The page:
But while mayor Gwamanda presided at the street renaming event, he was absent from a meeting in late September called by the national minister of water and sanitation Senzo Mchunu to address, not resolve, the water cuts now affecting two-thirds of the city. He apparently missed other meetings on the crisis which now has provided an addition to the great South African books of euphemisms: “water shifting” (in place of water stoppages) joins “load-shedding” in place of electricity blackouts.

And the Rand Water Board, stuffed with deployed cadres on its board and purged executives who awarded themselves bonanza bonuses, while the taps ran dry, is a facsimile of the graft, corruption and dysfunctionality of Eskom. Never mind Transnet whose bowler hatted departing CEO Portia Derby scored a multimillion-rand exit package for managing to ensure that fewer tonnages ran on its rails in 2023 than in 1993, the last year of apartheid rule. And for arranging the departures of skilled technicians.

Still, the mayor is not entirely absent. He had some time, apparently, to approve the board membership of the Johannesburg Property Company (the municipal entity which owns in its vast multibillion rand portfolio the “hijacked” building in Albert Street where 77 people perished in the recent fire).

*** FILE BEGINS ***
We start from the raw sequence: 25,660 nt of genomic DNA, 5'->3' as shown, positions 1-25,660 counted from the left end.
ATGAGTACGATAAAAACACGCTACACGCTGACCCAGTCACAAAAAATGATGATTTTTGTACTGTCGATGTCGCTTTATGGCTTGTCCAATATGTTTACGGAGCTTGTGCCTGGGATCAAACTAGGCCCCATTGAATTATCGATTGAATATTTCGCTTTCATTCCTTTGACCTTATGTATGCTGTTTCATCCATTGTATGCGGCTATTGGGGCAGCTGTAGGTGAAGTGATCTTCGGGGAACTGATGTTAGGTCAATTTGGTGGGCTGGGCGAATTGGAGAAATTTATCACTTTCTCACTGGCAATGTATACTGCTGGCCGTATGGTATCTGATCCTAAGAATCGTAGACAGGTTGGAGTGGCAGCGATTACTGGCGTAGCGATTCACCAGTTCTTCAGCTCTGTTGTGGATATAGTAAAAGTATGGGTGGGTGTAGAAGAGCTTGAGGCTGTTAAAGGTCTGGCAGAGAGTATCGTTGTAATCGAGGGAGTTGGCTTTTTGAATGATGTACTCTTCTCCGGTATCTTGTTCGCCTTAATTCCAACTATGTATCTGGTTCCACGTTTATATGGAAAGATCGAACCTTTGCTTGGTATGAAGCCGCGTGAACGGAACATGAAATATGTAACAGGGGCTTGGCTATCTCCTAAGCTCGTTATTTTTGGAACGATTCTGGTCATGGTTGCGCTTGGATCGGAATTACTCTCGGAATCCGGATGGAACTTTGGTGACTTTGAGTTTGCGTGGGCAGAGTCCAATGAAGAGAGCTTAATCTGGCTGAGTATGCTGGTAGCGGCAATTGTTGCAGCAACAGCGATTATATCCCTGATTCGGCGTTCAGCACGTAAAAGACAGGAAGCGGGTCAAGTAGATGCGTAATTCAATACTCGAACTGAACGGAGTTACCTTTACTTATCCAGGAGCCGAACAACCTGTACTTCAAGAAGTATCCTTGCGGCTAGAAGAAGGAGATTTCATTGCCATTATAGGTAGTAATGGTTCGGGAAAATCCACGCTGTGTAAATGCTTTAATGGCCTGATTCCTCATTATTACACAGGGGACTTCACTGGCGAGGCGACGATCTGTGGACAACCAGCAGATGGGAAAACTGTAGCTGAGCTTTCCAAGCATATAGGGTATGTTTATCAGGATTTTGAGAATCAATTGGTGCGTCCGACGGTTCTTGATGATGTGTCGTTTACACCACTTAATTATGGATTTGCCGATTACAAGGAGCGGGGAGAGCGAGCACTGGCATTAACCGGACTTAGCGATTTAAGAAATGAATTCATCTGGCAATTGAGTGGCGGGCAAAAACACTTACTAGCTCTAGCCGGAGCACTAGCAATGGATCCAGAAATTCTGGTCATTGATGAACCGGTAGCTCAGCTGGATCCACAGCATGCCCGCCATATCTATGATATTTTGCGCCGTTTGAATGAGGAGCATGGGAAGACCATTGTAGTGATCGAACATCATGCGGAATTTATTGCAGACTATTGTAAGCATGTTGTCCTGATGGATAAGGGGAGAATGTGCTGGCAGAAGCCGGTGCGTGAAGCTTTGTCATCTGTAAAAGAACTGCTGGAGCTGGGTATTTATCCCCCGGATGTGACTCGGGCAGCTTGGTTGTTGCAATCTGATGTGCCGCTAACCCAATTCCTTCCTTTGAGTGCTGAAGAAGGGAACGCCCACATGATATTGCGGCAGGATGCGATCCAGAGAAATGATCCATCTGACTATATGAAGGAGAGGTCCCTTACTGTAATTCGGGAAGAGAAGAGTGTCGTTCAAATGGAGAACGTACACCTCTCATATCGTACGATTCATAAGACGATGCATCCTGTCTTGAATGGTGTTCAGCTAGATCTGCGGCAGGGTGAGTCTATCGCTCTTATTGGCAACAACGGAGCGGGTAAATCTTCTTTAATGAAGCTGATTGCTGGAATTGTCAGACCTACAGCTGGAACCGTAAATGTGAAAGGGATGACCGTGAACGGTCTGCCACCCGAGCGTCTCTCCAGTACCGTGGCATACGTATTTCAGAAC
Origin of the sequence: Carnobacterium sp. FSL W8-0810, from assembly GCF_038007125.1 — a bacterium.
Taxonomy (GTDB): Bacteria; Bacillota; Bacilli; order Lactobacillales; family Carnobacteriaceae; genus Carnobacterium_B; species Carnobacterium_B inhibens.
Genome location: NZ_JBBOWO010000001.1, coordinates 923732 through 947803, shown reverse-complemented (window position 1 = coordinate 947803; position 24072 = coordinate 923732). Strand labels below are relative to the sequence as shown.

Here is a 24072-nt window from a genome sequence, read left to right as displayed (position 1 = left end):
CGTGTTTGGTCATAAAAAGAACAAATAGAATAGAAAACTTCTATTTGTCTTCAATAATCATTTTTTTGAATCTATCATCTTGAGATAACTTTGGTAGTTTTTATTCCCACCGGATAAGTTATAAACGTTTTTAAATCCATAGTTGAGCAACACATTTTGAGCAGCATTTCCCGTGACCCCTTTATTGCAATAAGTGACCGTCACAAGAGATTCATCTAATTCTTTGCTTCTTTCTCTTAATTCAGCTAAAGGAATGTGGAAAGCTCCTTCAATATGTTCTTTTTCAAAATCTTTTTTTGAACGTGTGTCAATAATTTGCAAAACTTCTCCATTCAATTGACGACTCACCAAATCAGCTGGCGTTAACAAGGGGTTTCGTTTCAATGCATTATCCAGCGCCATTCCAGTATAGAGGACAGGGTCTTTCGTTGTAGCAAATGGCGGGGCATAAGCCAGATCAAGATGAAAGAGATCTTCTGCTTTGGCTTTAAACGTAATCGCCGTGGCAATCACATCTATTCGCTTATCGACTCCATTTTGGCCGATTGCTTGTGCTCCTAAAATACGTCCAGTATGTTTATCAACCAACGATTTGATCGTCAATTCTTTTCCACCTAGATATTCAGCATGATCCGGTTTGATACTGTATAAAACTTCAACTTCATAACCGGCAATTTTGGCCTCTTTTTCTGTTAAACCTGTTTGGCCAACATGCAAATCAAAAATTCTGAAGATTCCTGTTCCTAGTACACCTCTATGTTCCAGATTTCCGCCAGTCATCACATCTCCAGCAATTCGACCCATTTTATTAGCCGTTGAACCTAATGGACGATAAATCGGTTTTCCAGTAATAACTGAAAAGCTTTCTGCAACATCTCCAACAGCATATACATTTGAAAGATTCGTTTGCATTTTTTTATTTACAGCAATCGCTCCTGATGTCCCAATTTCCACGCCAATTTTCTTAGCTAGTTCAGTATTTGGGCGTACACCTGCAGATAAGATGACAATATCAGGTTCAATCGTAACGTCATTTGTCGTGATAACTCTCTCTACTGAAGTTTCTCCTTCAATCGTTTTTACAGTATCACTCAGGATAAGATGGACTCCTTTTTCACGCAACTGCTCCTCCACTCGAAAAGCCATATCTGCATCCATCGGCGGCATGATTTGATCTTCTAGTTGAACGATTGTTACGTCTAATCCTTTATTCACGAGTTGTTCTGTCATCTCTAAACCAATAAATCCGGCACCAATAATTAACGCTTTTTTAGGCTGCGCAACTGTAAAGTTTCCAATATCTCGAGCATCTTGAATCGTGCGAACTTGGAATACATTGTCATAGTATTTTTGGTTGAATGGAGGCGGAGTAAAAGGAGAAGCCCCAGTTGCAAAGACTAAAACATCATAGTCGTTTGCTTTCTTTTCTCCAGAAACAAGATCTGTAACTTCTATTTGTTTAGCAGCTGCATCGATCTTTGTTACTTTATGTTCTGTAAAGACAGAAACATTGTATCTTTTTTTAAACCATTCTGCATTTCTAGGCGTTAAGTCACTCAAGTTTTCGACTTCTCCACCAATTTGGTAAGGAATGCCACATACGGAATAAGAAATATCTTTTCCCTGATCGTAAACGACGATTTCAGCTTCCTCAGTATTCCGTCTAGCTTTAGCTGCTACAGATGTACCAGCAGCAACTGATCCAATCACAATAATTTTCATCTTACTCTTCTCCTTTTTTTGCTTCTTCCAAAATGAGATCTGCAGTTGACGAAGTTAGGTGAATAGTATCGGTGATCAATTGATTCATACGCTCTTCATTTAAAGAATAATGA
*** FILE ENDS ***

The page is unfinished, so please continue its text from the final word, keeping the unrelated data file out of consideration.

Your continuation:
The Sunday Times advises that among the property and financial experts and boardroom mavens, hand-picked to restore order to the chaos in the city administration, are “a tollgate cashier, a receptionist and a person with a grade 11 education”. But their real qualification for the board is their joint membership with the appointing mayoral committee member Nomoya Mnisi, in her ANC party branch and zone.

Even the father of cadre deployment, Thabo Mbeki, who originated this practice and encouraged its spread vertically and horizontally across the entirety of the state and local councils, confirmed in a recent address the “receding power of the democratic state — its loss of authority and credibility, its inability to translate plans into actions”. He railed, too, against what he termed the “catastrophic reality” of the emergence of the “drifting towards the reconstitution of the neoliberal state”.

Since it is now private sector companies and employees and civic volunteers who direct traffic, fix potholes, and often, via Gift of the Givers and AfriForum, deliver water and other essentials, “few among us” (to borrow a favoured Mbekism) will cavil or complain if it means the tap will turn on and some water could emerge from it.

Mbeki, on the back of the failed state and the failing ill-qualified and trough gouging comrades, calls the effective privatisation of the state a “counterrevolution”. For the hard-pressed citizen, it might be a revolution to be welcomed.